Raghav Kapur looks into the Operations, Turnkey Interior Contracting, Project Management and Advisory verticals at SILA, this is inclusive of market research, client relationship management, vendor management and business development. A mechanical engineer from the University of Bristol in London, Raghav currently oversees a team of close to 1000 employees who service clients across various sectors.
An intrapreneur is often just like the entrepreneur but within the ambit of a company. Intrapreneurs have not nearly received the recognition they deserve in managing and growing businesses. They are competitive people who develop ideas or grow projects within a company just like an entrepreneur does. They have the advantage of taking the entrepreneurial risks while having the financial security and uses of the resources of an established company.
Companies who seek and employ intrapreneurs are known to be ahead of the curve when compared to traditional businesses. Smart companies know that intrapreneurship will have massive returns in the long run for them and don’t hesitate in handing the reins to those who can back the risks with their talent and hard work.
An intrapreneur is a person who is given freedom and financial support to create new products, services, systems, etc, and does not have to follow the corporation's usual processes or protocols. It’s someone who can spot a problem, often before others realise it exists, and figure out a solution within the existing organisational structure.
Gifford Pinchot III coined the term 'intrapreneur' in 1978, and defined it as "dreamers who do"--but they do need resources from their parent company to execute their dreams. Where would Kodak be today if it encouraged its young engineer Steven Sasson, who invented the first digital camera, instead of seeing it as a threat? Kodak certainly wouldn’t have filed for bankruptcy in an increasingly digital world. Even post-it notes were a product of intrapreneurship. Google’s '20% Time' programme encourages engineers to spend 20 percent of their work time on projects that interest them. Among the products created as a result of that initiative are Gmail, Google News, Adsense and Google Now. Companies that offer conducive work environments for intrapreneurship reap the rewards of innovation by making it okay for employees to work on personal projects that could benefit the organisation.
Building intrapreneurial spirit Intrapreneurs are not found, they are built. A company has to identify the right talent and train them to become intrapreneurs. That involves equipping them with the right tools, letting them innovate, stepping away from their space and not indulging in micro-management.
When a company encourages intrapreneurship, it allows for more collaboration and constructive input. It helps abolish hierarchy, bureaucracy, red-tape and the dreaded 'stepping over someone’s shoulders' culture.
The intrapreneur is expected to analyse and understand the trends necessary for planning the company’s future. Over time, they become executive leaders because of their problem-solving nature and help more intrapreneurs to become integrated within the system.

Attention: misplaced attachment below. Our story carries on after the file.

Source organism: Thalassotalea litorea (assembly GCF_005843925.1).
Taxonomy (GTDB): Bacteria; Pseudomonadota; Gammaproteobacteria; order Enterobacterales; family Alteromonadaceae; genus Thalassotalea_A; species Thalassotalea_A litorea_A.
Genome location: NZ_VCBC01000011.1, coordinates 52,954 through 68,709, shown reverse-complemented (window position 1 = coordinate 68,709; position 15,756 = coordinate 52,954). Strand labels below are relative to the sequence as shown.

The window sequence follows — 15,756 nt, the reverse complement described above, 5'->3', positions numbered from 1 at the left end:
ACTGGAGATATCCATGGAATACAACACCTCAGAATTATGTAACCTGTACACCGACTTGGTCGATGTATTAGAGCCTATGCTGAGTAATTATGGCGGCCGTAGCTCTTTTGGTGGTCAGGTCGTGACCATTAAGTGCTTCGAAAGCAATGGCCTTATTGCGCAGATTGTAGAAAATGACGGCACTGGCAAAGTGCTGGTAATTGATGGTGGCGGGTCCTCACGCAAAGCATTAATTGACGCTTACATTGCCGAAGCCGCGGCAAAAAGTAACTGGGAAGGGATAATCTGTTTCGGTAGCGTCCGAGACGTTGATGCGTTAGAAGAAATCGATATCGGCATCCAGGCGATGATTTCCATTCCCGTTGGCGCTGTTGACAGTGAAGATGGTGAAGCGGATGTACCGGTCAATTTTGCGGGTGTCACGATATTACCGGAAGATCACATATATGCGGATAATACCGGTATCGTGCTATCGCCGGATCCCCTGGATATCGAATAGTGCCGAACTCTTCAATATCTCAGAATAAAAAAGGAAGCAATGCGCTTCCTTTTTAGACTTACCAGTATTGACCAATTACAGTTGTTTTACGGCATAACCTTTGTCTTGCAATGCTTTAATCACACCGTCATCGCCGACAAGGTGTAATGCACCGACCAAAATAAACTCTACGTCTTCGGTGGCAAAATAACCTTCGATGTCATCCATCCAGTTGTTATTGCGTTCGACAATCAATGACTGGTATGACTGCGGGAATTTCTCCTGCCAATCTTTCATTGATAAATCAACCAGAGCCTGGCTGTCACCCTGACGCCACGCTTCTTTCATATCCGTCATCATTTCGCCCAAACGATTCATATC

Any company that is rooted in this philosophy attracts more like-minded employees who share similar values. Tomorrow’s world of work ecosystems will be driven by the increasing ranks of intrapreneurs, so it would do well to invest in talent that speaks out to you the most.
Intrapreneurs are usually found in enterprises that encourage experimentation, tolerate failure, recognize success and share the wealth. Companies need to invest their time in providing architecture and culture that nurtures intrapreneurship.
The HR, besides hiring the right talent and training intrapreneurs, needs to help foster this spirit among other employees through learning and development (L&D) initiatives. HR leaders must identify, endorse, build, advocate for and reward intrapreneurship as a skill or the company risks being left behind in this hyper-competitive world.
Pros and cons of being an intrapreneur
They have all the qualities of an entrepreneur but do not risk as much as their counterparts.
The advantage is that intrapreneurs don’t have much to lose as they are not liable for the losses a company endures.
On the downside, they don’t get to claim profits either. But with Employee Stock Options and a high variable component, it could work in their favour.
Another disadvantage of being an intrapreneur is not having a final say in how to manage a crisis. If a client is unhappy, the entrepreneur has to step in to do damage control.
What makes a good intrapreneur?
Intrapreneurs are natural and authentic team leaders with integrity.
They need to have the ability to think on their feet, know how to pivot, accelerate an innovative idea and always stay updated on technological advancements.
Entrepreneurs, on the other hand, are required to have an overall understanding of every facet of their business, be it products, services, finance, HR, accounting, operations, etc. An intrapreneur need not be a 'jack of all' but should be a master of some. They should possess excellent knowledge in at least two to three areas besides having in-depth knowledge and passion for the products or services of their company.
An intrapreneur must know how to crunch numbers. Besides accounting, they should be self-motivated and know how to lead a team for which they need good HR skills.
A good example of an intrapreneur is a district or zone manager. They get to make decisions and build relationships in their own time and in their own space with the freedom to take decisions on matters that interest them. If they innovate on products or services best suited for their zone and their company encourages them by giving a go ahead, it is a win-win for both.
The author is the assistant vice president at SILA.